Ever hunted a dust trail? I have.
It’s my fault. I should have moved quicker.
But I lingered a little too long picking up snacks and Dr. Pepper in the little store in the big curve on Hwy. 165 at Riverton (that’s not there today). I almost never caught up with Byron Rogers in his old Chevy pickup.
I was in a group heading on a season-opening squirrel hunt deep in the Caldwell Parish woods, and while I knew where to turn off the main highway, I wasn’t sure which of the dozen or so gravel and dirt roads to turn on after that. I had never been where we were going. No cell phones. No GPS. No 911 address signs.
Fortunately, we made a couple of good guesses and there ahead, was a little wisp of dust in the air from the pickup truck caravan in front of me. I made it to “camp,” a clearing on the edge of a big timber company hardwood bottom. Back in the day, lands like these were open to the public. That was before irresponsible hunters abused the privilege and those companies found big bags of lease dollars in their woods.
Successfully hunting and finding the dust trail led to a great weekend. It was much better than the alternative, an unscheduled tryout for “Alone.”
We shot squirrels. We ate squirrel mulligan. We told lies. And, as always, we watched our backs. Somehow as I tracked the dust trail, I knew in the back of my mind that Big B would slow down enough for me to catch him, or at least he would send somebody back looking for us in a few hours.
But Byron was never one for shying away from putting a Vienna sausage in your squirrel mulligan or hiding your box of No. 8 shot right before daylight the morning of the hunt.
Such was the way of the outdoor activities that I pursued with my old Forrest Street neighbor. Big B passed away about five years ago and I hope those Angels up there have adjusted to him by now.
The little Blue House
I recall one visit to the little “Blue House,” a camp that Byron engineered, helped build and supervised untiringly.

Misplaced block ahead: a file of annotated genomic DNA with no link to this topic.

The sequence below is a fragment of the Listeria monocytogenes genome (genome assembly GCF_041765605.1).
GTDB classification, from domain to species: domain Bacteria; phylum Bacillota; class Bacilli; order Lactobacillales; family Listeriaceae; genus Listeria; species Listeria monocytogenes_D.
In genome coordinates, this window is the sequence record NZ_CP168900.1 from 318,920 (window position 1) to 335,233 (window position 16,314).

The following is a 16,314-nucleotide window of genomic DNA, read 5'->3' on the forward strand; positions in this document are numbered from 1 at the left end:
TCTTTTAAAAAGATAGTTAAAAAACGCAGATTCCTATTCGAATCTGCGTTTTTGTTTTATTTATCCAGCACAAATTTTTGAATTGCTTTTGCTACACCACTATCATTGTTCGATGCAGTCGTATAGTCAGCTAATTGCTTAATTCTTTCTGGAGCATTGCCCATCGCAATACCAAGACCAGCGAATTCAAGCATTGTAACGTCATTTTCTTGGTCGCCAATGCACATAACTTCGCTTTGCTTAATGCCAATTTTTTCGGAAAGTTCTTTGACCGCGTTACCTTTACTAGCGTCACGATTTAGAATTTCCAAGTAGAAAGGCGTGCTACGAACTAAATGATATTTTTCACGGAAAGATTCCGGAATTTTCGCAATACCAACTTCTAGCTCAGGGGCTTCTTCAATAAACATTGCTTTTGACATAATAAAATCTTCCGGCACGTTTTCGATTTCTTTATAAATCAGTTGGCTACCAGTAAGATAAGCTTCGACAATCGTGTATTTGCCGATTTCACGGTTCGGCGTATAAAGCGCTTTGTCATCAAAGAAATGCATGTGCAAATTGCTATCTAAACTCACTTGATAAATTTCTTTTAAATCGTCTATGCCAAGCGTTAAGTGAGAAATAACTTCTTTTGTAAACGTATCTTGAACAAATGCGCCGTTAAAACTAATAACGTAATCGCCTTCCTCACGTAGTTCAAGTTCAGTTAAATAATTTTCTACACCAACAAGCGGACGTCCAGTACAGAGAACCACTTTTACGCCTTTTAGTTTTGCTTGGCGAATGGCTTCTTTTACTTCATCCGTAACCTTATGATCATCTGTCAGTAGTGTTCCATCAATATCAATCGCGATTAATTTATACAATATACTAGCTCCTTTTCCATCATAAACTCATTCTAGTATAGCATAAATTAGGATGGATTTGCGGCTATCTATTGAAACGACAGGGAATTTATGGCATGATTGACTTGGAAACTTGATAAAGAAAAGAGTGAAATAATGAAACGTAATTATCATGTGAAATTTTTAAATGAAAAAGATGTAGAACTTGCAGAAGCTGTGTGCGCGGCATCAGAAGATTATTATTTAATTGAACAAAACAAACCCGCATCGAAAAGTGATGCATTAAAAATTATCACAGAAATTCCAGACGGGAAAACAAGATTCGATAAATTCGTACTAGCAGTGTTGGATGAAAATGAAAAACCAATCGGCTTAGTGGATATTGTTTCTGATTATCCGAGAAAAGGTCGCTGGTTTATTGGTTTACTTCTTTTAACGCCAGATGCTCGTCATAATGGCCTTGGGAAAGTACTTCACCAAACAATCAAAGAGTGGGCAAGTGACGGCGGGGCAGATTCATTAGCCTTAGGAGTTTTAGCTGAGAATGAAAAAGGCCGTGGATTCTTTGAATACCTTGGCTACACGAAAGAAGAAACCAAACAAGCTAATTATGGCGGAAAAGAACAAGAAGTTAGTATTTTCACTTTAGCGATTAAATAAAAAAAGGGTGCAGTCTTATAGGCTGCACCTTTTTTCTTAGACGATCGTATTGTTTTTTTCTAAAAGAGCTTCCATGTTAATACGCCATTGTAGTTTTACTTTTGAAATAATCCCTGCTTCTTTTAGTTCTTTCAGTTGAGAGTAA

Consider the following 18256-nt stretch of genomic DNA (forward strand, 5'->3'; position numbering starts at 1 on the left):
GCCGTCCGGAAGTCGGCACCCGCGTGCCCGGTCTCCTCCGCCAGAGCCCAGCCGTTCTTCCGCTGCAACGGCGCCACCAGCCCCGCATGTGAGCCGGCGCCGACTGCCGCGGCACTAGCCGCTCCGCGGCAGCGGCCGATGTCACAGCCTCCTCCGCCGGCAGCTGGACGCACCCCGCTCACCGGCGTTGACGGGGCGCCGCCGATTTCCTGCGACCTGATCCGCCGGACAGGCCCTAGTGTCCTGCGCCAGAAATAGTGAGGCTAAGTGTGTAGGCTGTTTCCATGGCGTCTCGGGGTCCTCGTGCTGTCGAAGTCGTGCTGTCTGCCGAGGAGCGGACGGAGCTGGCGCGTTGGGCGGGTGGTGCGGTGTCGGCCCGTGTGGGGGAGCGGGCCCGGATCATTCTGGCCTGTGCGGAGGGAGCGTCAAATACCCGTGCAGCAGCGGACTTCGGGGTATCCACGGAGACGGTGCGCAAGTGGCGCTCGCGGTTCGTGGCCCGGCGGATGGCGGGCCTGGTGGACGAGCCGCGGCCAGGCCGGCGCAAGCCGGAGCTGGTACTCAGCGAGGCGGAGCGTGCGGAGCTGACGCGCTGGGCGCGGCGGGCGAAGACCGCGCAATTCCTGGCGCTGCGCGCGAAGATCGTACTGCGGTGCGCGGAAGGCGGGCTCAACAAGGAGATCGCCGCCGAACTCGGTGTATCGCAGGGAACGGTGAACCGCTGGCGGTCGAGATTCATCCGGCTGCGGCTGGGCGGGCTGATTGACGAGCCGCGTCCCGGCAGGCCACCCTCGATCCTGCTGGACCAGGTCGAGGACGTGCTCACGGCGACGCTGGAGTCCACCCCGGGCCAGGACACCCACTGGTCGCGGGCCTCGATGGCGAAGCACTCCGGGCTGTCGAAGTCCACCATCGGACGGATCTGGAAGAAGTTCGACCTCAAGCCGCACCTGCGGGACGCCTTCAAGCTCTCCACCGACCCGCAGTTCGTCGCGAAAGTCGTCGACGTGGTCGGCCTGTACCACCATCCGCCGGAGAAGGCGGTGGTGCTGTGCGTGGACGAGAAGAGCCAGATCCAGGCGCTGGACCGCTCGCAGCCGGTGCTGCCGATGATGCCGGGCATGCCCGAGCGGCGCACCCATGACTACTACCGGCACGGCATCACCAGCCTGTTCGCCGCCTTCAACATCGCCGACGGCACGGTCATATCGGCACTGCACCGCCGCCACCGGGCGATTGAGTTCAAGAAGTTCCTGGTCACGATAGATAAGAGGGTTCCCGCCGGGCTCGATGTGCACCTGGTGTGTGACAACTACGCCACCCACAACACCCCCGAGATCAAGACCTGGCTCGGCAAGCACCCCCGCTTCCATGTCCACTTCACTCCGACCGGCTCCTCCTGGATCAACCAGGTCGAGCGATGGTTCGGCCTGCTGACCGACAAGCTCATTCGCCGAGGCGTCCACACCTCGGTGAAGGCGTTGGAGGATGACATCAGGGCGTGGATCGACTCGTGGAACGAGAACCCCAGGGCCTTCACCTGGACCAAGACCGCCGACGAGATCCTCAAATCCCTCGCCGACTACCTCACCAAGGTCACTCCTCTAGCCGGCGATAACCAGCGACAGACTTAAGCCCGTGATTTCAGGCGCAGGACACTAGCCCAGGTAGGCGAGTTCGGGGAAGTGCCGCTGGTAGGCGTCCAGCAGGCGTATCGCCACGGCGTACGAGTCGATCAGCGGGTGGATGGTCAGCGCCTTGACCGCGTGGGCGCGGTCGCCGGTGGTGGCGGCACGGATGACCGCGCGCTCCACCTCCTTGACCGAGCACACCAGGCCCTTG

I went on a squirrel hunt another season at the little Blue House one weekend on the banks of the Tensas River. Byron was just a half dozen weeks past having kidney surgery. It was his first outing. He was supposed to be really taking it easy. No bouncing around or anything strenuous. Part of squirrel hunting at the Blue House was climbing down an old iron ladder which looked like it came from the salvage yard at the local paper mill where we both worked. Big B would say it’s where he worked and where I held a job. We went down the ladder, into an aluminum boat, across the river and up a steep clay bank to some fine, hard-to-reach squirrel woods.
But when Byron got to the bottom rung on the rusty old ladder, it broke. He went down not one foot, but about three, landing pretty hard on his feet. I looked at him. He looked at me. After a second that lasted two minutes, he broke the silence.
“I wasn’t supposed to do that,” he said. He assured us he was okay. More squirrels were killed. More lies told. And I’m sure somebody had a Vienna sausage in their squirrel mulligan.
Coming home from work late at night, I often found the light on down the street, where many late night talks took place about his one-time dreams to be a major league umpire or mine about being a professional bass fisherman. They stayed dreams because we had families to take care of. The discussions were entwined with more serious discussions about life.
Good life advice
When I went to work at the mill, he was a Union Chairman and I was a salaried “white hat,” the term the “working people” had for supervisors. It could be a fairly high pressure job in a tough work environment. Two weeks hadn’t passed when he came through my door and closed it.
He told me, “You didn’t ask for this, but I’m going to tell you anyway. Don’t get too caught up in this job or the company. Don’t let it change you. Don’t try to be somebody you’re not. Just be Kinny and you’ll be just fine,” he said.
When the love of my life came to my home town for the first time, Byron and his wife, Zanona, held a neighborhood Fourth of July barbecue. I remember B took an opportune time and asked, “I know she looks good, but can she see good?”
One time, he took me way back in the Ouachita River swamp to a small but-ton willow-lined lake that had almost as many big bass in it as water moccasins. We had to maximize the power of a big-tired four wheel drive Jeep just to get there. There was only one condition — I couldn’t write about it, at least not tell anybody exactly where we were. Well, I wrote about it. I didn’t tell exactly where we went, but I must have done a pretty good job describing it because he told me everybody knew.
“I knew you were going to do that,” he said, looking like he would have liked to hit me with one of those big pipe wrenches he used at work.
Byron was one of the good ones. A real person. He tried to act tough, and could be if necessary. But he would help anybody who was willing to try and help themselves and some who weren’t. That’s why he was loved by so many people. He didn’t give out advice he didn’t follow himself. He didn’t let life change him. He didn’t try to be somebody he was not. He was just Byron and that was just fine.